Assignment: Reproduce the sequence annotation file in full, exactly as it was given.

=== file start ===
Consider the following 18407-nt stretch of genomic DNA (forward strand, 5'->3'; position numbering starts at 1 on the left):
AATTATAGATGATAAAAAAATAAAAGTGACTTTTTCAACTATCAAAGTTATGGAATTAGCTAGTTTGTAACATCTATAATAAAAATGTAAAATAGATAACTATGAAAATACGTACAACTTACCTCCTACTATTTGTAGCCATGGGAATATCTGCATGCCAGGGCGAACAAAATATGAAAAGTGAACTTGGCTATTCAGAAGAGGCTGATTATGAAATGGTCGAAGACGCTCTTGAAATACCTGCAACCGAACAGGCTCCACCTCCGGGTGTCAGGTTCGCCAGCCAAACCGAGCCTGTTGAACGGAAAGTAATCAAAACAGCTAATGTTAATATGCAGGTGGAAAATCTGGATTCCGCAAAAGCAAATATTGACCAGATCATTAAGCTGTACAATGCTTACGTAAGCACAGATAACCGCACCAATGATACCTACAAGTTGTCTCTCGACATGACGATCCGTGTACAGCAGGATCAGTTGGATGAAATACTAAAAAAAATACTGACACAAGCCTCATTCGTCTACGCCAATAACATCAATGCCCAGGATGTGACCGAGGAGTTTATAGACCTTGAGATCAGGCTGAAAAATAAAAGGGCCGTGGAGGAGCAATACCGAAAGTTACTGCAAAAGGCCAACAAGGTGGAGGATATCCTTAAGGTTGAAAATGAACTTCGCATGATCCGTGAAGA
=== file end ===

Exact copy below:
Consider the following 18407-nt stretch of genomic DNA (forward strand, 5'->3'; position numbering starts at 1 on the left):
AATTATAGATGATAAAAAAATAAAAGTGACTTTTTCAACTATCAAAGTTATGGAATTAGCTAGTTTGTAACATCTATAATAAAAATGTAAAATAGATAACTATGAAAATACGTACAACTTACCTCCTACTATTTGTAGCCATGGGAATATCTGCATGCCAGGGCGAACAAAATATGAAAAGTGAACTTGGCTATTCAGAAGAGGCTGATTATGAAATGGTCGAAGACGCTCTTGAAATACCTGCAACCGAACAGGCTCCACCTCCGGGTGTCAGGTTCGCCAGCCAAACCGAGCCTGTTGAACGGAAAGTAATCAAAACAGCTAATGTTAATATGCAGGTGGAAAATCTGGATTCCGCAAAAGCAAATATTGACCAGATCATTAAGCTGTACAATGCTTACGTAAGCACAGATAACCGCACCAATGATACCTACAAGTTGTCTCTCGACATGACGATCCGTGTACAGCAGGATCAGTTGGATGAAATACTAAAAAAAATACTGACACAAGCCTCATTCGTCTACGCCAATAACATCAATGCCCAGGATGTGACCGAGGAGTTTATAGACCTTGAGATCAGGCTGAAAAATAAAAGGGCCGTGGAGGAGCAATACCGAAAGTTACTGCAAAAGGCCAACAAGGTGGAGGATATCCTTAAGGTTGAAAATGAACTTCGCATGATCCGTGAAGA